Researchers watch underwater footage taken by various AUVs exploring Australia's Scott Reef. Image: MIT

Researchers watch underwater footage taken by various AUVs exploring Australia’s Scott Reef. Image: MIT

Climate models and environmental monitoring missions are ever more reliant on autonomous underwater vehicles (AUVs) to scour the ocean depths and bring back valuable data like temperature, salinity, carbon levels and so on. Researchers at MIT have now upgraded the way AUVs perform their missions by adding an extra dimension to their autonomy. They demonstrate how a pack of AUVs, directed by a “captain” drone, is able to navigate obstacles and retrieve data with minimal intervention. This dramatically enhances performance and might revolutionize the way scientists study the oceans.

Typically, these sort of robots require predetermined instructions very precisely laid out by a programmer. The alternative is for a person to remotely control the underwater vehicle, but it wouldn’t be autonomous anymore, defeating the purpose. The team at MIT had a different plan, by infusing the bots with almost cognitive-like behavior. Aptly named “Enterprise”, the program uses a hierarchical decision making system in which one AUV is tasked as the “captain” and the other follow its lead. The captain run his decision based on data delivered by the “navigator”, another AUV which watches for obstacles and plans the route, as well as the “engineer”, an AUV which handles any real time situations where there might be a malfunction or engineering problem. Together, the AUVs performed nicely in the waters off the  western coast of Australia back in March.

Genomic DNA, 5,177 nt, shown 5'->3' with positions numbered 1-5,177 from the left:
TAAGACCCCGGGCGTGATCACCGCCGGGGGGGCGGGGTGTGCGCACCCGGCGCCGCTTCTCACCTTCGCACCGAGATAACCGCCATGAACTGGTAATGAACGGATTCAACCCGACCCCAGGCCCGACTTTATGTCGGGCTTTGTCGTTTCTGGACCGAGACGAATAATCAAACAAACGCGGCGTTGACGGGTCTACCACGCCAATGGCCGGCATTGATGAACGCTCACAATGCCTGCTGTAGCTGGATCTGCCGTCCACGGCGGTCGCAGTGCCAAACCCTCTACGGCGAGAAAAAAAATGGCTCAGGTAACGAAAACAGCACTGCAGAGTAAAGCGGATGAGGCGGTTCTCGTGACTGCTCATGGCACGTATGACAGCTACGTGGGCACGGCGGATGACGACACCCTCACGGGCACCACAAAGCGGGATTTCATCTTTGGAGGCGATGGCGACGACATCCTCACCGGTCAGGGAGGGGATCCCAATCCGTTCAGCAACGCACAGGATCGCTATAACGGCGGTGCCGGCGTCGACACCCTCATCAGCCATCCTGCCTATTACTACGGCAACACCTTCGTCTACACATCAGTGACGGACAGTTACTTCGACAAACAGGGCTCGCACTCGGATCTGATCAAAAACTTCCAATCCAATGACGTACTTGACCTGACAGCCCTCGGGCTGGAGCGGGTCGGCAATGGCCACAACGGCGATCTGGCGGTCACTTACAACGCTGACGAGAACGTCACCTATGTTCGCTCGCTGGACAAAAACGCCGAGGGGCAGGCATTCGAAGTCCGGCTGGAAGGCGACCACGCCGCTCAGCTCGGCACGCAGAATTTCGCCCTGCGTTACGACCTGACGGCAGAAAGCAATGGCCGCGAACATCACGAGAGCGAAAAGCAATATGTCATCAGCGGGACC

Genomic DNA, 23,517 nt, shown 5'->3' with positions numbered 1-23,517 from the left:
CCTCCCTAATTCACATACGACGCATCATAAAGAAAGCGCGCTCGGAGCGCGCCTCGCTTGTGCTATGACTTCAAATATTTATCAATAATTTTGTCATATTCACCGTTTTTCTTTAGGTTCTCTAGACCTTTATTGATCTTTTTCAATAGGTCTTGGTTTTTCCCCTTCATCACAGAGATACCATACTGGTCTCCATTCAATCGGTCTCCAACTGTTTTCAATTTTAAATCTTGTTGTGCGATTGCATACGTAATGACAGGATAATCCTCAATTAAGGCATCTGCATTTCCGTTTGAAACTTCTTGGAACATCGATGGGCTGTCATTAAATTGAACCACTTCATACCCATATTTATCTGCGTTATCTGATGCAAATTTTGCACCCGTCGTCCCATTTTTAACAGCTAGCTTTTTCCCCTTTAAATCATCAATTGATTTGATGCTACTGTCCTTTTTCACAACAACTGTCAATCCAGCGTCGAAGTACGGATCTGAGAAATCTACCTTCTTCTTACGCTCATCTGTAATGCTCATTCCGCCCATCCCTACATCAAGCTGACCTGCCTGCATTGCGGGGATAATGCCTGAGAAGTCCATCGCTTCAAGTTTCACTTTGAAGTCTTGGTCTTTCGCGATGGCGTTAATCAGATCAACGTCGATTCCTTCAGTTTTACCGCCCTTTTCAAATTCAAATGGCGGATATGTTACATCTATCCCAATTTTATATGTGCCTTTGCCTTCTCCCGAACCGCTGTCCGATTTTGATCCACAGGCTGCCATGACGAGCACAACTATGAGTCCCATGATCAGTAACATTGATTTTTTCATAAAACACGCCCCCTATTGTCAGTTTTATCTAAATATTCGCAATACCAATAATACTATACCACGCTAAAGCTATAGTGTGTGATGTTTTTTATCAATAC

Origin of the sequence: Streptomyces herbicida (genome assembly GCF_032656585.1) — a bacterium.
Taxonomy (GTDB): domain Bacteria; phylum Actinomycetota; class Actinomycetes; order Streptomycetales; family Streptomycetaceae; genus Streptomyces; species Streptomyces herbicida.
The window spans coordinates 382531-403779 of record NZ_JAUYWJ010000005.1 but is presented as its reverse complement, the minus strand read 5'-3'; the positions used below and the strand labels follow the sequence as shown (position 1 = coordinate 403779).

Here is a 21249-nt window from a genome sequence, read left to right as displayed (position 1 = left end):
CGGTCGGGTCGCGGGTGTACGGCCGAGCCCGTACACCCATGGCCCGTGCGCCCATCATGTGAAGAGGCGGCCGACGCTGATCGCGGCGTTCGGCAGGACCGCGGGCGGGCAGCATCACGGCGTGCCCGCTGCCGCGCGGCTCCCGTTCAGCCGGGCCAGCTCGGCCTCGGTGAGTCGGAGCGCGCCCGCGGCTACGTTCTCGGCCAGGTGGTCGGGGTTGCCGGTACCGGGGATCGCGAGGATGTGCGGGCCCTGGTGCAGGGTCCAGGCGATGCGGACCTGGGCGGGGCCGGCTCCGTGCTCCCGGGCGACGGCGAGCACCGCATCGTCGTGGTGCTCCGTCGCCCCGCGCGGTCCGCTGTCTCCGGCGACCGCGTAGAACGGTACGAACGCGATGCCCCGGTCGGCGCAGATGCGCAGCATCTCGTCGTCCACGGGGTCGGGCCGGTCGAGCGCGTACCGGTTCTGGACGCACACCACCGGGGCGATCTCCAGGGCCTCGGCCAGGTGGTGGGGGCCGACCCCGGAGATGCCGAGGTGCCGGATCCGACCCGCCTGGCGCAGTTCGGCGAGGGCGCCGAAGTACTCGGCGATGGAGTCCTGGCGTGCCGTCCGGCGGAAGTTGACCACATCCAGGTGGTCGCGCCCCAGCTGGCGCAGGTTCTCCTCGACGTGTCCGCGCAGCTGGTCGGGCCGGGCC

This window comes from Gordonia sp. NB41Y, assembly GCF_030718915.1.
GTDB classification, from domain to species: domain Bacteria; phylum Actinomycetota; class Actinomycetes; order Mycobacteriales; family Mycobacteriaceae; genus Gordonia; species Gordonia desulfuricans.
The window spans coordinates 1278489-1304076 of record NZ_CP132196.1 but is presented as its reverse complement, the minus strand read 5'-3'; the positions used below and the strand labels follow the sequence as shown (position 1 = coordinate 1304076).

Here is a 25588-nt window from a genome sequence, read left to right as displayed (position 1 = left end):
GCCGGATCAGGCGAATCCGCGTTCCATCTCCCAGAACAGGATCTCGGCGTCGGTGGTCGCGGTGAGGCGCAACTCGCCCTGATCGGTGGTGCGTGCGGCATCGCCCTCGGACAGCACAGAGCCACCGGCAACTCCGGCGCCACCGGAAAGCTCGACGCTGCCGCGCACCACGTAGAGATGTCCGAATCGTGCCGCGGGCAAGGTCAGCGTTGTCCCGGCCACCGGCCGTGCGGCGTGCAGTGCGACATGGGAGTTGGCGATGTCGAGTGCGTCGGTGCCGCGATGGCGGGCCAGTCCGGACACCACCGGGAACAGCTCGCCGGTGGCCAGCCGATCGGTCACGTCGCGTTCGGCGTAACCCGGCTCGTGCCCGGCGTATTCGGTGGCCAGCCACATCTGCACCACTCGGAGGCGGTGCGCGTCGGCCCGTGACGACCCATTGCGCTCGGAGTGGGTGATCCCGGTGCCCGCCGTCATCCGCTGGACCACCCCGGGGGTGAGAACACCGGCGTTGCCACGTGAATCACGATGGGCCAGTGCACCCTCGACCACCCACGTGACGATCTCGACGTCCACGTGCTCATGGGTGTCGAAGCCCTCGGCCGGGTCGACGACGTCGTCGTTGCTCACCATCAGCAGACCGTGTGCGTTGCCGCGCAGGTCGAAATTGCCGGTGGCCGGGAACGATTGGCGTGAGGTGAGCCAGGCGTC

“We wanted to show that these vehicles could plan their own missions, and execute, adapt, and re-plan them alone, without human support,” says Brian Williams, a professor of aeronautics and astronautics at MIT, and principal developer of the mission-planning system. “With this system, we were showing we could safely zigzag all the way around the reef, like an obstacle course.”

“We can give the system choices, like, ‘Go to either this or that science location and map it out,’ or ‘Communicate via an acoustic modem, or a satellite link,'” Williams says. “What the system does is, it makes those choices, but makes sure it satisfies all the timing constraints and doesn’t collide with anything along the way. So it has the ability to adapt to its environment.”

A Slocum glider, used by the MIT team, navigates underwater. Credit: MIT

A Slocum glider, used by the MIT team, navigates underwater. Credit: MIT

A while ago, researchers deployed robot gliders equipped with sensors that track temperature, salinity and oxygen levels in the waters around the Antarctic. These showed that swirling ocean eddies, similar to atmospheric storms, play an important role in transporting warm waters to the Antarctic coast. Using smarter, more agile gliders scientists can now probe the oceans in places that were previously physically inaccessible. Who knows what they’ll find then. By giving robots control of higher-level decision-making, Williams says such a system would also free engineers to think about overall strategy, while AUVs determine for themselves a specific mission plan. Such a system could also reduce the size of the operational team needed on research cruises.

“If you look at the ocean right now, we can use Earth-orbiting satellites, but they don’t penetrate much below the surface,” Williams said. “You could send sea vessels which send one autonomous vehicle, but that doesn’t show you a lot. This technology can offer a whole new way to observe the ocean, which is exciting.”

Williams and colleagues will present their Enterprise findings at the International Conference on Automated Planning and Scheduling in Israel in June.

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